A very Chinese reshuffle
The forces of market-oriented economic reform in China seemed to take a hit on Monday when it was announced that the tough-talking finance minister Lou Jiwei was stepping down from his post. Some Western media reports suggested this was further evidence of an authoritarian President Xi Jinping tightening his grip on power and eliminating officials who disagree with his statist, anti-market policies. This is almost certainly an over-simplification, if not an outright distortion. The prospects for China’s reform agenda remain cloudy, but Lou’s departure does not really darken the skies.
Lou was just one of three ministers who left their positions yesterday (along with the ministers of Civil Affairs and State Security); so far this year a total of seven ministers have been replaced. Of these seven Lou was the oldest: he turns 66 in two months and is thus past the mandatory retirement age for government ministers. In recent decades retirement ages for government ministers have been strictly enforced. The sole exception is PBOC governor Zhou Xiaochuan, who a few years ago was permitted to stay on beyond the retirement age of 65 via the stratagem of being awarded a post at a high-level state advisory body, which gave him special status exempt from mandatory retirement.
The simplest explanation, therefore, is that Lou is moving on in accord with well-established retirement rules, and did it at a fairly normal time, after a plenary meeting of the Party, when significant personnel changes are often ratified. (The Sixth Plenum of the current Party congress term concluded a couple of weeks ago.) Moreover, he may not leave the world of administration altogether: it is rumored he will take over the National Social Security Fund, a quasi-government agency that has twice in the recent past provided a perch for retired finance ministers. It’s true that a senior Party official recently said in public that retirement ages are in practice flexible and not mandatory, but this referred specifically to Party, not government, positions.
Lou has always been far more popular with the Western media than within the Chinese system. His views lie on the extreme free-market end of the spectrum in Chinese officialdom. And he has never been shy about publicly denouncing policies with which he disagrees, such as the 2008 labor contract law which he believed had made China’s labor market too rigid. His unabashed embrace of Westernstyle free marketeering, and his willingness to speak his mind distinguished him from the dreary monotony of Chinese leaders. He gave a great interview and made great copy.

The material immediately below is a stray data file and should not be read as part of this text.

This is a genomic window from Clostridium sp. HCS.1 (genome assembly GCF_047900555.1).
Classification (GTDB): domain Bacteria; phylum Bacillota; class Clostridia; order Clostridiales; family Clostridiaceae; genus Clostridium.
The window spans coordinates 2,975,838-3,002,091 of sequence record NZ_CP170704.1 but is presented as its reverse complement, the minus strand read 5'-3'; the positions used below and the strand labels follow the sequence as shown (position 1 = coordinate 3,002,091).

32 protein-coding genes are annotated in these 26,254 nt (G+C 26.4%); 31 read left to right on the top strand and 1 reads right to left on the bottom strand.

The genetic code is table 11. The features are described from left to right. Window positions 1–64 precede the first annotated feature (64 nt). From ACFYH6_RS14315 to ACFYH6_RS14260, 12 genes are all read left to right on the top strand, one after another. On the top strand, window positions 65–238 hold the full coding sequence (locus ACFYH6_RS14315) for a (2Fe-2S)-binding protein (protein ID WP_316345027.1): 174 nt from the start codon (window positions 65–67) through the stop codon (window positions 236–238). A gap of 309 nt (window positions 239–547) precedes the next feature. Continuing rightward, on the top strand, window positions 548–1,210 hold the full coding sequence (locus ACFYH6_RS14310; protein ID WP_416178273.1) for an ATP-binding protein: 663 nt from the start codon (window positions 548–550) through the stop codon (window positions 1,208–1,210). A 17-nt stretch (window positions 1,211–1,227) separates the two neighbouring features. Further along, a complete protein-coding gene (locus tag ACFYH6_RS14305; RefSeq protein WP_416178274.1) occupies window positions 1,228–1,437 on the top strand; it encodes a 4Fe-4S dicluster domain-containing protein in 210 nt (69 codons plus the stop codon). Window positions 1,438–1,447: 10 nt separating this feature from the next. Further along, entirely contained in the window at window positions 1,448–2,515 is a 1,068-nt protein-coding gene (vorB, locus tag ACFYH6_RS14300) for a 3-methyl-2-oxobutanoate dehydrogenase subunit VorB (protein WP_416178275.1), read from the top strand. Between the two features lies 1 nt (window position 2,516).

But there have always been plenty of people inside the broader Chinese “reform” tent who think Lou goes too far in advocating free-market approaches, without taking sufficient account of the negative impact on less advantaged groups in society. And his loose-cannon tendency, viewed as an asset by the foreign media, was a severe liability within a Chinese system where message control is all-important. The contrast with the PBOC’s Zhou is striking: Zhou is a silky-smooth politician whose public utterances never obviously deviate from the main line of government policy. An exception to the retirement age could be crafted for him; but Lou had antagonized too many people ever to get that deal.
Finally, it’s worth nothing that while Lou swept into office three years ago with bold, and generally sensible, ideas about how to reform China’s fiscal system, his record of achievement has been mixed at best. Efforts to restructure local government debts were widely resisted on the grounds that they impeded growth, and Lou’s restructuring goal has been sidelined in favor of simply expanding localities’ borrowing authority. Progress on revamping the tax system have also been slow. So it’s not as if Lou’s departure marks the untimely end of a superstar reformer who was achieving spectacular results.
His successor as finance minister, Xiao Jie, is a seasoned finance official with plenty of fiscal expertise, and a reputation for openmindedness. He comes most recently from the State Council, where he held a senior position in the secretariat and helped lead the most recent economic census. Little evidence supports the idea that his is a retrograde, anti-reformist appointment. It is true that the progress of economic restructuring remains a concern, and that economic policy under Xi has undergone a notably statist drift in the last year or two. The resolution of doubts over economic policy direction will hinge on highlevel leadership changes at the Party’s 19th Congress a year hence, not on routine cabinet shuffles today. Lou Jiwei’s passage may be lamented by the foreign media, but the timely retirement of an entertaining yet only moderately effective minister sends us no useful signal about the prospects of the reform agenda, one way or another.